The following methods can be defined to emulate sequence or mapping
objects. The first set of methods is used either to emulate a
sequence or to emulate a mapping; the difference is that for a
sequence, the allowable keys should be the integers k for which
0 <= k < N where N is the length of the
sequence, and the method __getslice__() (see below) should be
defined. It is also recommended that mappings provide methods
keys(), values(), items(),
has_key(), get(), clear(), copy(),
and update() behaving similar to those for
Python's standard dictionary objects; mutable sequences should provide
methods append(), count(), index(),
insert(), pop(), remove(), reverse()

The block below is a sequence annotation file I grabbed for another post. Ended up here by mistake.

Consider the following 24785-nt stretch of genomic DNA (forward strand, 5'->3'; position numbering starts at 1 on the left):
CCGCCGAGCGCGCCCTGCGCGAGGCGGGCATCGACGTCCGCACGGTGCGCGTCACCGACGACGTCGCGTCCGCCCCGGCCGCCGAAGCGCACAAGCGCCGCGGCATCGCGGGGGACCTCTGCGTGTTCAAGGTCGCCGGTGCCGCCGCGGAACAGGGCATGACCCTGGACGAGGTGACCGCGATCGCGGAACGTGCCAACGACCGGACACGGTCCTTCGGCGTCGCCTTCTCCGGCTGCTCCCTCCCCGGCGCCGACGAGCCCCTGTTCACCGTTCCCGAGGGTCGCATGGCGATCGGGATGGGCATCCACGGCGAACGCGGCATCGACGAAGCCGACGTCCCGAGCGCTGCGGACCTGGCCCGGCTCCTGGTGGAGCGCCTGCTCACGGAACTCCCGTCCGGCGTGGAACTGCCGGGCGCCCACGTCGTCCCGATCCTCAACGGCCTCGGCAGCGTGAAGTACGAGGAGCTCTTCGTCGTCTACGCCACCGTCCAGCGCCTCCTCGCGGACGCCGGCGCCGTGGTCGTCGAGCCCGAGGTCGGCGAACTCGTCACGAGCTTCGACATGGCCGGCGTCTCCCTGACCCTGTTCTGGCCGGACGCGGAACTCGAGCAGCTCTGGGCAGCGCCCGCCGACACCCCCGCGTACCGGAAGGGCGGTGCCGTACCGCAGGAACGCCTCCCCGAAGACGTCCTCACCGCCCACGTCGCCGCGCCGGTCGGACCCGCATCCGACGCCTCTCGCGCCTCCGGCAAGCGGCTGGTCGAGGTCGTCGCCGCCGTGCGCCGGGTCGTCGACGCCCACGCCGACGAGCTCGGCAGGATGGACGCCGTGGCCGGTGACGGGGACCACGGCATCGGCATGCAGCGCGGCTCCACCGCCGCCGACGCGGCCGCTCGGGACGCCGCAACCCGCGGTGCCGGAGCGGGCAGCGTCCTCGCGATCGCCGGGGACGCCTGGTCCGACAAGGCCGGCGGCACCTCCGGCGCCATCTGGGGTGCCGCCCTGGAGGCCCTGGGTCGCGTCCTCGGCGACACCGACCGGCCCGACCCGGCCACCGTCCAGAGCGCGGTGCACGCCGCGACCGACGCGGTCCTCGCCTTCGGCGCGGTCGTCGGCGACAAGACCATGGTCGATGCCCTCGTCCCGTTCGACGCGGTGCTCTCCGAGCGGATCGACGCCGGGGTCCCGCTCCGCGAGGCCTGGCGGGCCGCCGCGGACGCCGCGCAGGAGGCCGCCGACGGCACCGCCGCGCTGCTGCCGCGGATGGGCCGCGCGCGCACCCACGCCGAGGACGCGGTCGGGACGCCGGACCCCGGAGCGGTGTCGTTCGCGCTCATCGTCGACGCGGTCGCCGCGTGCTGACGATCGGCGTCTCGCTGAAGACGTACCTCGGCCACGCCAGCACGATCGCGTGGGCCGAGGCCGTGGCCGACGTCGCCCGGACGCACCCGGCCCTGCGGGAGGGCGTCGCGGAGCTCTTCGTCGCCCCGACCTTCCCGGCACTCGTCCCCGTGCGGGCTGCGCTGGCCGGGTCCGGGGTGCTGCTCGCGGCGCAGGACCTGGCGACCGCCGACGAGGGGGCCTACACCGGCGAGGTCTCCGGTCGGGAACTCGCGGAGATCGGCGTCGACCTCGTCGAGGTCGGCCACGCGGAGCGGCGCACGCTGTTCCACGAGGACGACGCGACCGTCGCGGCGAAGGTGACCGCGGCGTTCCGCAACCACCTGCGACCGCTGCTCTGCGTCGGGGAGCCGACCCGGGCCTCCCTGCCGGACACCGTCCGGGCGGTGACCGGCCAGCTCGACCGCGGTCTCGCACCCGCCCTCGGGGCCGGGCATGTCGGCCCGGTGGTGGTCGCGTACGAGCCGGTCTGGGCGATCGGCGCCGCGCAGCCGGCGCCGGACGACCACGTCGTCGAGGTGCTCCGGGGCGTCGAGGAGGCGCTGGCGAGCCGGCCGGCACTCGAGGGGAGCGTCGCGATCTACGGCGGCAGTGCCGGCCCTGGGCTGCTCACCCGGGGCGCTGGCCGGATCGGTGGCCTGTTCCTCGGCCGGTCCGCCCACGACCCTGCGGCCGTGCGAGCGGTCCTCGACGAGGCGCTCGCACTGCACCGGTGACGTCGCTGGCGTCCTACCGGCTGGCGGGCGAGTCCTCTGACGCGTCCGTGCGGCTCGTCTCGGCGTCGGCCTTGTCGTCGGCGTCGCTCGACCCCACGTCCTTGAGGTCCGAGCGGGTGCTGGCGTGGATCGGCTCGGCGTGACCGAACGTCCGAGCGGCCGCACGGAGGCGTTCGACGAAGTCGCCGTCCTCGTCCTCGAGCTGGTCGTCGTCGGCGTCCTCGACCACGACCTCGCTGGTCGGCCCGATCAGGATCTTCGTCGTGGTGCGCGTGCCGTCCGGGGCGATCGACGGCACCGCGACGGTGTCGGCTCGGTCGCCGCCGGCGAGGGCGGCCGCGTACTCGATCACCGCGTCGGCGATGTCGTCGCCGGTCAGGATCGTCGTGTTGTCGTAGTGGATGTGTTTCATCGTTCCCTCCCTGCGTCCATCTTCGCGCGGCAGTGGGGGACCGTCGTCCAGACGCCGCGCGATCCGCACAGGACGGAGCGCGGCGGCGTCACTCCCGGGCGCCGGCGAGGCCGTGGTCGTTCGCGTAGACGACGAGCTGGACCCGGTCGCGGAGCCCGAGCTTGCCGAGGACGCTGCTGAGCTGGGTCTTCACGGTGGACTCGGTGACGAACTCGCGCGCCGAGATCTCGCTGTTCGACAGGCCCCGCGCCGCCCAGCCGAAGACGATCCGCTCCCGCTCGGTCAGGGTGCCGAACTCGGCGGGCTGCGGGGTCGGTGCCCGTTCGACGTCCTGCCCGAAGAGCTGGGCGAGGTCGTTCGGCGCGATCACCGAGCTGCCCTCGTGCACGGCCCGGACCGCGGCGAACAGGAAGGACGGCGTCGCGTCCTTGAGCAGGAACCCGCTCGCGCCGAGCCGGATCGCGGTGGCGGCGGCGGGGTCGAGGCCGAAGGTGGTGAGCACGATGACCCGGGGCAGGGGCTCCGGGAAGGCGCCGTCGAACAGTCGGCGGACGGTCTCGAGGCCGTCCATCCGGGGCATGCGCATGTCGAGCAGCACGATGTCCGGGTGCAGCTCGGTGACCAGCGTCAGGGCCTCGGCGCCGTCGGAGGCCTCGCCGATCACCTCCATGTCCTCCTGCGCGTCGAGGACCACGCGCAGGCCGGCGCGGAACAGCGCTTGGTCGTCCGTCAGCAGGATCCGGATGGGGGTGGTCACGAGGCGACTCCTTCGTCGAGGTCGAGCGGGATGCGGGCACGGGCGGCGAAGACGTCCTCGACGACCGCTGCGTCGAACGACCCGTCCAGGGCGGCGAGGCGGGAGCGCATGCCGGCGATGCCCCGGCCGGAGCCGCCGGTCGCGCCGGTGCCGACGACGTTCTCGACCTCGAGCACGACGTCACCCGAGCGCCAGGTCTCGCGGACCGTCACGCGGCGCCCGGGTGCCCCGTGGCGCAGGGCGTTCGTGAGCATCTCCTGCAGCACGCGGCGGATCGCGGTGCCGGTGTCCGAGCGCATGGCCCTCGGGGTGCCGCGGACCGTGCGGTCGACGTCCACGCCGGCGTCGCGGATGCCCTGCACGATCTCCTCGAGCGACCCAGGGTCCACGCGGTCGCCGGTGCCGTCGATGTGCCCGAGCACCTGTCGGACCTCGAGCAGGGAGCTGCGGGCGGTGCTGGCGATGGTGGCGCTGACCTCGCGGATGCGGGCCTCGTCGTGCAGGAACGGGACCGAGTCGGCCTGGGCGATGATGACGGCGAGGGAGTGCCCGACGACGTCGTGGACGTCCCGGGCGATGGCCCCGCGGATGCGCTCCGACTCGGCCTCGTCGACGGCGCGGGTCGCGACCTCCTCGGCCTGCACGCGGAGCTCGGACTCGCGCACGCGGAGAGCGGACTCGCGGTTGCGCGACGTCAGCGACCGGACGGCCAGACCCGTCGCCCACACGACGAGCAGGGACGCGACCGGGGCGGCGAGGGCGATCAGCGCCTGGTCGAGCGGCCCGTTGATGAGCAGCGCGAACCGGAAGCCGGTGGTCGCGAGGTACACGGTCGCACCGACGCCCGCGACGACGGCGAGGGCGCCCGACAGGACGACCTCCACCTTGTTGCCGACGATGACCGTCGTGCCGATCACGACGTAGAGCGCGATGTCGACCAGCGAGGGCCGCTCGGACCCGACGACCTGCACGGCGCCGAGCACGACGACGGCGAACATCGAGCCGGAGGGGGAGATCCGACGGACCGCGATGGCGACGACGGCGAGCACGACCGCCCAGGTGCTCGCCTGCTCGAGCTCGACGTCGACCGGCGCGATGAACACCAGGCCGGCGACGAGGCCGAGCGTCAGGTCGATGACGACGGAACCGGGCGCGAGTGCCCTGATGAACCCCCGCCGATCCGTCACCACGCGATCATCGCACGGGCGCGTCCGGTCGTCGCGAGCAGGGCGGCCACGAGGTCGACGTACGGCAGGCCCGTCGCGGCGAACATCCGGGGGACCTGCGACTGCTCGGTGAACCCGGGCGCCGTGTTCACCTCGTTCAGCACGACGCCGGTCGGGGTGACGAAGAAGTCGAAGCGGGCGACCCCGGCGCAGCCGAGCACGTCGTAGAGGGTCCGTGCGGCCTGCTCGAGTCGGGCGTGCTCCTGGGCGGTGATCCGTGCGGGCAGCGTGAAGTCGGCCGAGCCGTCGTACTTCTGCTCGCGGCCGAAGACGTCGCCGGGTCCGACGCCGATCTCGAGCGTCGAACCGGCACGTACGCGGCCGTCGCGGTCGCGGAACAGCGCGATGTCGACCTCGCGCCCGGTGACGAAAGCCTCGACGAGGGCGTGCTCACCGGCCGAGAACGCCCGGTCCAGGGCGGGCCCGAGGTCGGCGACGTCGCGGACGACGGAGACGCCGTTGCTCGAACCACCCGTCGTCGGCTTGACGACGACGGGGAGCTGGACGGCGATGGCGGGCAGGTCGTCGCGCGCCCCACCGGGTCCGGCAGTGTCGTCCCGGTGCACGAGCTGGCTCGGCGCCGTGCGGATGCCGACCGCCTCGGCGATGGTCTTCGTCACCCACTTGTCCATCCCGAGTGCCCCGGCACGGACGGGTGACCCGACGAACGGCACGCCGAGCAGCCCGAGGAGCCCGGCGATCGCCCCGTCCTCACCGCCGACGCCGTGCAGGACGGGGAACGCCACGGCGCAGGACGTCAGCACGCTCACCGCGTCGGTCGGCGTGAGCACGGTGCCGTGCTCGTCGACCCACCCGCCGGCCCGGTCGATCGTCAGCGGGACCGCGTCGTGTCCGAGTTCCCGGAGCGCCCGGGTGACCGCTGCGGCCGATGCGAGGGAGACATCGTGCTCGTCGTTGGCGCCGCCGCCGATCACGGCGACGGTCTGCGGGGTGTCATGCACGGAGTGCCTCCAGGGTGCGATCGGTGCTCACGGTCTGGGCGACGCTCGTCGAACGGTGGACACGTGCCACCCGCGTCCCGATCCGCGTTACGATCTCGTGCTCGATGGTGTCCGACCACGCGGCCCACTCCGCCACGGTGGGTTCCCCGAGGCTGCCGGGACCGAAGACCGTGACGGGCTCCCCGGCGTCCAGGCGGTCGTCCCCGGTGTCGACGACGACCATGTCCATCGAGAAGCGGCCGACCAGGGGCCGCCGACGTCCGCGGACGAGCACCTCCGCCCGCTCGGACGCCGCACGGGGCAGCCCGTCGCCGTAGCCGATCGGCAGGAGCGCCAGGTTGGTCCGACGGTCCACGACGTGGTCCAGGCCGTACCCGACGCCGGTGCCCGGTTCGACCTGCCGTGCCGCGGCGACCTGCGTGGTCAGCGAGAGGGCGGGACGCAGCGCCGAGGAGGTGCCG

and sort(), like Python standard list objects. Finally,
sequence types should implement addition (meaning concatenation) and
multiplication (meaning repetition) by defining the methods
__add__(), __radd__(), __mul__() and
__rmul__() described below; they should not define
__coerce__() or other numerical operators.
>=0. Also, an object that doesn't define a __nonzero__() method and whose __len__() method returns zero is considered to be false in a Boolean context.
self[key]. For a sequence types, the accepted keys should be integers. Note that the special interpretation of negative indices (if the class wishes to emulate a sequence type) is up to the __getitem__() method.
self[key]. Same note as for __getitem__(). This should only be implemented for mappings if the objects support changes to the values for keys, or if new keys can be added, or for sequences if elements can be replaced.
self[key]. Same note as for __getitem__(). This should only be implemented for mappings if the objects support removal of keys, or for sequences if elements can be removed from the sequence.